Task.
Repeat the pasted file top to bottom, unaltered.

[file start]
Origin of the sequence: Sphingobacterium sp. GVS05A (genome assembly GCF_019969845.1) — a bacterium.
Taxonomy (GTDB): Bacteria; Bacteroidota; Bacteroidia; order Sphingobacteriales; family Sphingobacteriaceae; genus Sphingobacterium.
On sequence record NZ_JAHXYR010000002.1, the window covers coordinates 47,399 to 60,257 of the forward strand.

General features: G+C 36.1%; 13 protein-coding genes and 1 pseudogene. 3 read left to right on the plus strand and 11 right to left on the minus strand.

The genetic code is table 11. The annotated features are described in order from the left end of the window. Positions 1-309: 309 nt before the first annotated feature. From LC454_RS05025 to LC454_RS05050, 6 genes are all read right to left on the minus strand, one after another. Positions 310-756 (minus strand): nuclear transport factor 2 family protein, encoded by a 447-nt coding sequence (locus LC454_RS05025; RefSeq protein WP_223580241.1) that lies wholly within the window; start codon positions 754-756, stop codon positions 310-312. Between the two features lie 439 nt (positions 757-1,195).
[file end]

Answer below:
Origin of the sequence: Sphingobacterium sp. GVS05A (genome assembly GCF_019969845.1) — a bacterium.
Taxonomy (GTDB): Bacteria; Bacteroidota; Bacteroidia; order Sphingobacteriales; family Sphingobacteriaceae; genus Sphingobacterium.
On sequence record NZ_JAHXYR010000002.1, the window covers coordinates 47,399 to 60,257 of the forward strand.

General features: G+C 36.1%; 13 protein-coding genes and 1 pseudogene. 3 read left to right on the plus strand and 11 right to left on the minus strand.

The genetic code is table 11. The annotated features are described in order from the left end of the window. Positions 1-309: 309 nt before the first annotated feature. From LC454_RS05025 to LC454_RS05050, 6 genes are all read right to left on the minus strand, one after another. Positions 310-756 (minus strand): nuclear transport factor 2 family protein, encoded by a 447-nt coding sequence (locus LC454_RS05025; RefSeq protein WP_223580241.1) that lies wholly within the window; start codon positions 754-756, stop codon positions 310-312. Between the two features lie 439 nt (positions 757-1,195).